A compelling defense for the importance of design and how it shapes our behavior, our emotions, and our lives
Design has always prided itself on being relevant to the world it serves, but interest in design was once limited to a small community of design professionals. Today, books on “design thinking” are best sellers, and computer and Web-based tools have expanded the definition of who practices design. Looking at objects, letterforms, experiences, and even theatrical performances, award-winning author Jessica Helfand asserts that understanding design's purpose is more crucial than ever. Design is meaningful not because it is pretty but because it is an intrinsically humanist discipline, tethered to the very core of why we exist. For example, as designers collaborate with developing nations on everything from more affordable lawn mowers to cleaner drinking water, they must take into consideration the full range of a given community’s complex social needs. Advancing a conversation that is unfolding around the globe, Helfand offers an eye-opening look at how designed things make us feel as well as how—and why—they motivate our behavior.
Jessica Helfand is senior critic in graphic design at the Yale School of Art. She has written for numerous national publications and is the author of several books, including Screen: Essays on Graphic Design, New Media, and Visual Culture. She lives in Hamden, CT.
"A thoughtful and necessary new book."—Allison Arieff, New York Times
"[Helfand] defines designing not merely as a technical problem-solving exercise but as a way to explore deeply human subjects like compassion, melancholy, solitude and change. Her poetic book, Design: The Invention of Desire, will inspire anyone who wants to understand this elusive creative process."—Michael Bierut, Wall Street Journal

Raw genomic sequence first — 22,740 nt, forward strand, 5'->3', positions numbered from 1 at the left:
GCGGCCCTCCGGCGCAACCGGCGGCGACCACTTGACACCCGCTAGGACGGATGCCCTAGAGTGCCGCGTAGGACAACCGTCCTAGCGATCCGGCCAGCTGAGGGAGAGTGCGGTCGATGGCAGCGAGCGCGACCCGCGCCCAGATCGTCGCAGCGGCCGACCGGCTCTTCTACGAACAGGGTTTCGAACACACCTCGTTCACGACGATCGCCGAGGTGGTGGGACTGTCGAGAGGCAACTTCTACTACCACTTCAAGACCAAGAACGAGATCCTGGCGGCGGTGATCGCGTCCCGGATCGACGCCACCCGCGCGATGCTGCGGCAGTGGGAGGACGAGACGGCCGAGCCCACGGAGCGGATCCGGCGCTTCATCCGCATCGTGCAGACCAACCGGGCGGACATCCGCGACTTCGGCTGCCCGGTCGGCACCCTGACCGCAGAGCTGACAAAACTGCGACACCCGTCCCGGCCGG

"Jessica Helfand makes the case for design not as a skill or an industry but as an exploration of our humanity. She designs in order to see, and this smart and beautiful book looks inward as well as out."—James Gleick
"In an age marked by speed, impatience, and the giddy pursuit of objects, both actual and virtual, Jessica Helfand’s Invention of Desire demands our attention. In her text she deftly explores the essences rather than surfaces of design, in particular the ethical responsibilities that attend every created thing. Punctuated by beautiful images made from histological samples of tissues, organs, bones, and nerves, this book insists on what is often forgotten: the shared human experience and its meaning for the world of design."—Siri Hustvedt
"Jessica Helfand looks at design as a deeply emotional experience, as a live wire on sensations, as an expression of what it means to be alive. This is truly intelligent writing."—Stefan Sagmeister
"In her extraordinary new paintings, Jessica Helfand finds the sweet spot between scientific certainty and formal abstraction. She invites us to consider the body, the self, and the mesmerizing biological wonders that unite us as a species. This is a remarkable body of work."—Laurie Simmons
"Compassion. Solitude. Memory. These are just a few of the topics explored in Jessica Helfand’s glorious book. Deeply philosophical and humanistic, it is a beautifully articulated meditation of what it means to design and what it means to be alive."—Maira Kalman
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